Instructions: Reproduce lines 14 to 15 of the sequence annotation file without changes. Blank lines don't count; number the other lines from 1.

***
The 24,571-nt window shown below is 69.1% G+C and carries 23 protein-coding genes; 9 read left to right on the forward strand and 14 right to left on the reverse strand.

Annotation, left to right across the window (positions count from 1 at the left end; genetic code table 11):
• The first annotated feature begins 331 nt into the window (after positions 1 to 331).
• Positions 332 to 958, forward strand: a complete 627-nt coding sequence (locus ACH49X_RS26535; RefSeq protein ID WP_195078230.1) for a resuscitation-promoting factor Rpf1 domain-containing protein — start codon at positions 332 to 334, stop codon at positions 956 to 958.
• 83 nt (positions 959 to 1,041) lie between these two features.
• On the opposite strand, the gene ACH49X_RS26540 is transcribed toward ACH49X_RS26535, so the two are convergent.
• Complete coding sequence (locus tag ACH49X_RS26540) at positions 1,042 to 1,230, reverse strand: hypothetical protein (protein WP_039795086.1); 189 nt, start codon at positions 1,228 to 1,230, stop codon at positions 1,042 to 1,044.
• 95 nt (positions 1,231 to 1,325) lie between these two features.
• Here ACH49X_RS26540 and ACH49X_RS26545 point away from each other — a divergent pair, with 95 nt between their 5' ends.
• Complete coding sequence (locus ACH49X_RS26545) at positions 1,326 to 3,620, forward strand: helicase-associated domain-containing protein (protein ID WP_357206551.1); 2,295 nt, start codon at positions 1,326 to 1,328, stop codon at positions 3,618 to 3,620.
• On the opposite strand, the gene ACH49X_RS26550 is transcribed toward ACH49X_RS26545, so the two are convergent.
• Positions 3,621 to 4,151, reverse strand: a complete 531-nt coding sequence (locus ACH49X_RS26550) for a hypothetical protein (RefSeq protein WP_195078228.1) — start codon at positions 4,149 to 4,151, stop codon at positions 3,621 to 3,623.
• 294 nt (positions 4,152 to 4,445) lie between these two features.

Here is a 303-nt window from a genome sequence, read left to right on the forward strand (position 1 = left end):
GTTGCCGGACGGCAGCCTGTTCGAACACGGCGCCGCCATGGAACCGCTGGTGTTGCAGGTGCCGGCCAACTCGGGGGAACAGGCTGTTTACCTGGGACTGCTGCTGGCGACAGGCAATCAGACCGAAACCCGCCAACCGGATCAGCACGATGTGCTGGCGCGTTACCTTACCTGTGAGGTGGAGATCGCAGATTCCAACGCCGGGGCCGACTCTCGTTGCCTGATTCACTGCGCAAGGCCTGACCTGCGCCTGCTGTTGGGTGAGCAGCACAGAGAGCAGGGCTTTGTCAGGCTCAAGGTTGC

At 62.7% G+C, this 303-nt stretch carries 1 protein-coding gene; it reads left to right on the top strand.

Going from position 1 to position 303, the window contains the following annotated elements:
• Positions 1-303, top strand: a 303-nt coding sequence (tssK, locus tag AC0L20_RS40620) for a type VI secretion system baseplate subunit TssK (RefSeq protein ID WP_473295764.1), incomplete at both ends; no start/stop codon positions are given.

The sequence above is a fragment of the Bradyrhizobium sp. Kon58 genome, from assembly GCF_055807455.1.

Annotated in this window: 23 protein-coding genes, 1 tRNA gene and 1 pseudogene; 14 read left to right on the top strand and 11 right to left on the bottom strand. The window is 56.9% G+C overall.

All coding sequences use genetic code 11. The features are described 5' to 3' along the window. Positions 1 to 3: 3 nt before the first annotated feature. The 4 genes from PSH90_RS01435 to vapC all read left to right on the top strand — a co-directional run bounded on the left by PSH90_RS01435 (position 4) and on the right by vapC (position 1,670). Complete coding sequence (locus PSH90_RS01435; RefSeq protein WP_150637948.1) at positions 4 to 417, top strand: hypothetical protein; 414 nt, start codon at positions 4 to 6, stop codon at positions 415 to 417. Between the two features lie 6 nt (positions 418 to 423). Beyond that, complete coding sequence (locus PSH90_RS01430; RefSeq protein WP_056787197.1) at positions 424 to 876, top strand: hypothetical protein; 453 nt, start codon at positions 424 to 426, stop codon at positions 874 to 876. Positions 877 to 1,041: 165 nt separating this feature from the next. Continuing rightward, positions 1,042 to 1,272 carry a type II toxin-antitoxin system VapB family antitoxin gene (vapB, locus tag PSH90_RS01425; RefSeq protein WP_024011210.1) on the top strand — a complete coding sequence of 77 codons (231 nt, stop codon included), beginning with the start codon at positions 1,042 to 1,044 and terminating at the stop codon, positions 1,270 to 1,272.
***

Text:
Here is a 303-nt window from a genome sequence, read left to right on the forward strand (position 1 = left end):
GTTGCCGGACGGCAGCCTGTTCGAACACGGCGCCGCCATGGAACCGCTGGTGTTGCAGGTGCCGGCCAACTCGGGGGAACAGGCTGTTTACCTGGGACTGCTGCTGGCGACAGGCAATCAGACCGAAACCCGCCAACCGGATCAGCACGATGTGCTGGCGCGTTACCTTACCTGTGAGGTGGAGATCGCAGATTCCAACGCCGGGGCCGACTCTCGTTGCCTGATTCACTGCGCAAGGCCTGACCTGCGCCTGCTGTTGGGTGAGCAGCACAGAGAGCAGGGCTTTGTCAGGCTCAAGGTTGC